Aunt Joyce

JoyceVJarriel_WebsiteHer hands were always in motion as she sat on the sofa across from us, looping yarns over a crochet hook and pulling the strand or strands through other loops, and so on, and so on. Her daily masterpieces always lay across her lap, as she added rows to them, chatting at the same time.

Aunt Joyce was a multitasker. She could crochet half of a large afghan in an afternoon while watching television and carrying on a casual conversation. Crocheting was one of her things.

I think everyone in the Jarriel family has at least one afghan Joyce crocheted for them. I’m special. I have four. She made the first one for me in 1990, the year I married. It’s a large off-white afghan showcasing an exquisite seashell design. After my husband and I married, it occupied the backside of a big cozy chair in the great room of our first home. I curled up in the warmth of Aunt Joyce’s afghan on many nights as I watched television or read a book.

In 1991, she sent me a pastel pink baby afghan—a hint, I guess. I put it away in my cedar chest. Two years later, she made another one for me. This time, the baby-sized afghan was mint green. A year after that, she made me another pink one. Our babies never came, and so Joyce’s tiny afghans stayed hidden in the darkness of the cedar chest until last year after she died. I pulled them out one by one and looked at them.

I’m sure I thanked her for them, or did I? Surely she knew how much I appreciated everything she made for me, gave to me, said to me . . . Surely she knew.

Born in 1928, Joyce Valentine Jarriel was my mother’s oldest sister.

“She was almost ten years older than me, so she was already grown and living away from home through most of my childhood,” Mom remembers. “She’d always bring us a little something when she came home. She made me and Gloria dresses sometimes.”

She stood tall at 5’11” and had bright blue eyes and golden blonde locks. Lee Roy Anderson of Reidsville eventually won her heart. They married in 1946 and had four children (Dawn, Pam, Roy, and Yancey) before I ever came along.

Wanda, Joyce, and Gloria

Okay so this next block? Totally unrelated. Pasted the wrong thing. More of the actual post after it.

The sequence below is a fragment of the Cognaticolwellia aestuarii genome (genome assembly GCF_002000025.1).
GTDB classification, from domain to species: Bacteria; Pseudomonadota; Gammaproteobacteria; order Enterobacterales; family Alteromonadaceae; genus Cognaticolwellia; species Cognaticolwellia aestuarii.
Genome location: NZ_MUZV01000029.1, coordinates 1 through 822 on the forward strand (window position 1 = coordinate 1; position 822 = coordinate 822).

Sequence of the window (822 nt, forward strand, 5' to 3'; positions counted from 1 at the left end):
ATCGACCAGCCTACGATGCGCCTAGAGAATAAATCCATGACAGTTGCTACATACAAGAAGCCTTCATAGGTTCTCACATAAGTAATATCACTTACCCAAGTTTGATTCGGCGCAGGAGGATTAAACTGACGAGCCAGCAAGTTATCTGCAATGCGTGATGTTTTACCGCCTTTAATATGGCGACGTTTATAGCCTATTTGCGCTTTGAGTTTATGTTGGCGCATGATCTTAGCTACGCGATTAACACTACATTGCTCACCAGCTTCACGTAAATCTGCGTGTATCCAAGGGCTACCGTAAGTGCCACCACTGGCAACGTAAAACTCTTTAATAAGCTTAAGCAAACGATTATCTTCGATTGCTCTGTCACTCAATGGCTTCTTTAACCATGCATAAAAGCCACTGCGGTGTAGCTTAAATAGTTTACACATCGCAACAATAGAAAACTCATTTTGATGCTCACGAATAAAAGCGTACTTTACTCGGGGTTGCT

Wanda, Joyce, and Gloria

She and Uncle Lee Roy ran a furniture business from a store behind their Richmond Hill house. Along with furniture, they also sold knick knacks and housewares.

One year, she gave me solid oak stool with a slit cut into the top that could be used as a handle. Another year, she sent me a little saucepan with a note that read, “This is good cookware. You’ll have this little pot forever.”
It has simmered gallons of gravy and boiled hundreds of eggs through the years.

Her gifts were practical and meant to last. So were her conversations.

She called me in 2009 after my father-in-law, George, died.

“Hey Honey. I was going to send you and Gene a sympathy card, but I decided not to,” she said. “All of those sympathy cards are just too damned sad, you know? They all talk about death and resting in peace and loss. You start feeling a little better, then you get a sympathy card in the mail, and you get sad all over again, so I decided not to send one.”

She’s right, you know. Sympathy cards are really sad.

Wanda, Gloria, and Joyce

Wanda, Gloria, and Joyce

“I want to tell you something,” she continued, her words flowing like water. “I’ve always loved you, you know, since you were a little girl. And I love Gene, too.”

“Now, you and Gene did a lot for his daddy, and that’s important. I know how hard it is to take care of someone—especially a parent. You did all you could for him. Gene was a good son to him, and you were a good daughter-in-law, and that’s that. He couldn’t have asked for more.”

“How’s his mama?” she asked, and then we talked about Gene’s mother for a few minutes before she ended the conversation by asking us to come see her soon.

Her phone call made me feel better.

The last time I saw Joyce was in 2015. Mom, my stepfather, Gene, and I drove to Richmond Hill to visit her, stopping in Pembroke to buy a big carrot cake with icing so sweet that the first bite broke me out into a sweat. We sat at her kitchen table and talked for an hour. She told us a story from her past about a gas station down the road from her that had a big billboard on the highway that read, “Gas, Monkeys, and Beer.” At some point, some of the monkeys escaped, but no one knew.

Mom and I standing with Joyce in her kitchen in 2015.

Mom and I standing with Joyce in her kitchen in 2015.

“Yancey ran inside one afternoon yelling that there was a monkey swingin’ around outside, and I told him to shut up and stop lying, or I was going to spank him,” she said. “He convinced me to step out on the porch, and there it was—sitting in a tree. I couldn’t believe it.”

We laughed and laughed, but then it was time for us to head home.

“Please don’t go,” she said.

Her faded blue eyes welled up with tears, and she clutched my arm.

“Stay for a while longer, or . . . take me with you.”

I felt the power of loneliness in her pleas. Walking out of her house and driving away that day was one of the hardest things I’ve ever done.

Those afghans mean the world to me now—enveloping me in love. And she was right—that little pot’s going to last forever. So will my memories of Aunt Joyce.

Amber Lanier Nagle writes from Northwest Georgia. She specializes in Southern heritage pieces. Buy her book, Project Keepsake at or on Amazon.